I'm not sure if this is legal, they take over payments but mortgage still in my name but we have to sign over the deed.

I as a Real Estate Broker in Southern California get emails from these people all the time.
I went to check a few of them out to see if they are legit. None are, but they are slick talkers.
It is a scam by how they do it and the usual result is, you are still left holding the bag on your note and they have possession of your house. On average they are successful short selling about 1 in 25.
Here is scam
1. they rent your home out and never pay anyone anything.
2. they short sell your home to an associate of theirs which is fraud all short sales are suppose to be arms length. They make sure no one else can make an offer on it in the process.
3. then when the scamers short sell to an associate, they turn around and sell the property again or they rent it out for a time period of a year or two then sell it.
the short sale purchaser in this scam buys the property for less than 70 cents on the dollar on the current market. You as the name on the loan can be liable for difference plus the loan amount.

More than likely without meeting you your best option is to hire a real estate agent, who is a CDPE - Certified Distressed Property Expert to help you short sell your home and negotiate with your bank to settle your account. Then you can get on with your life.

What you may want to do.
consider all of your options.

I know you are going through hard times and are ready to grasp at straws.
Be wary of the buzzards who have no license and no responsibility.
These scammers are out to profit off of you, have no remorse, and don't care what carnage they leave behind.
I wish you the bast of luck.
Harold Sharpe
So Cal Homes Realty
1 vote
Julia & Matt, , 34684
Wed Jan 6, 2010
Don't sign over your deed and be very wary if someone asks you to sign an option contract!

What's amazing is the flurry of advice you've gotten here - most of it is solid - yet some of it is personal opinion and not fact. Talk to an attorney or two AND an experienced highly trained CDPE / Realtor with a proven track record of helping distressed homeowners in Pinellas County.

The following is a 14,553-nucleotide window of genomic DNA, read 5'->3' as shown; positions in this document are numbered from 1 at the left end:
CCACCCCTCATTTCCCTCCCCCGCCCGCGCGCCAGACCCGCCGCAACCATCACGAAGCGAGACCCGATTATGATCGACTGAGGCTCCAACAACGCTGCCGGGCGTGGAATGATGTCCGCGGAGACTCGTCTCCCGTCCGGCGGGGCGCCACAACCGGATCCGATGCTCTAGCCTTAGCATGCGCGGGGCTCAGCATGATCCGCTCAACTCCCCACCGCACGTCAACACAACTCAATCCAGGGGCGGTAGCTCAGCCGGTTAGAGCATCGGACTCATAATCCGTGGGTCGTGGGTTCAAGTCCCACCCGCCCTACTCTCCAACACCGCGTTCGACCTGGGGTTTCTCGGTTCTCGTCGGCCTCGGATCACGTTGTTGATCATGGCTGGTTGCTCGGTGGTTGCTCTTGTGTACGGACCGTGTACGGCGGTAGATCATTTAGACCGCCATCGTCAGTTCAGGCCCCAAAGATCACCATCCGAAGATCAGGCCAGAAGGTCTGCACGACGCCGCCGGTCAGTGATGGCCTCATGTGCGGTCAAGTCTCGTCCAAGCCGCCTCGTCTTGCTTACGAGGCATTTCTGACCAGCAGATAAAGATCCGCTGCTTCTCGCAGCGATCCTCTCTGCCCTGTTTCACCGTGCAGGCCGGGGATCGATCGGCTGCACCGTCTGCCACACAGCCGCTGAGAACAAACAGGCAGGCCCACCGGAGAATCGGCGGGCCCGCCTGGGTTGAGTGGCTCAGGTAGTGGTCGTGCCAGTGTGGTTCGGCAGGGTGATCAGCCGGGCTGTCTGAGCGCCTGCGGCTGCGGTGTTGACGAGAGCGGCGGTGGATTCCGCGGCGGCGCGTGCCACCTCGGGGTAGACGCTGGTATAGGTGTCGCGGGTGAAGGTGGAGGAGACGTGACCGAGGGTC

Your head's probably spinning with all of this information - yet I urge you to visit our website below for the most comprehensive imformation available about ALL of your options. It's a great place to start and please don't hesitate to call me with questions at 727-366-0324.

You DO have options and whatever you do - don't sign any paperwork giving away the rights to your house and don't pay any fees to anyone for loan modification, short sale processing, or the like, without talking to a CDPE Realtor first. I'm sorry to share this, yet there are even some attornies offering solutions that while they may have found 'legal' ways around doing things, they still aren't ethical.

Trust me, you'll feel more comfortable after reviewing your options on our website, getting a referral to a reputable attorney, and talking to professionals like us experienced with helping Palm Harbor homeowners just like yourself.

All The Best,

~ Julia
CDPE - Certified Distressed Property Expert

Julia & Matt Fishel
Managing Agents, Suncoast Partners @ Keller Williams Realty
35095 US Hwy 19 N #100
Palm Harbor FL 34684
(727)366-0324 Julia
(727)366-0325 Matt
1 vote
Fred Griffin, , Tallahassee, FL
Fri Jul 3, 2009
See an Attorney.


This company may be legitimate, but it is also a new trick used by Scammers.

Best wishes,
1 vote
Scott Godzyk, Agent, Manchester, NH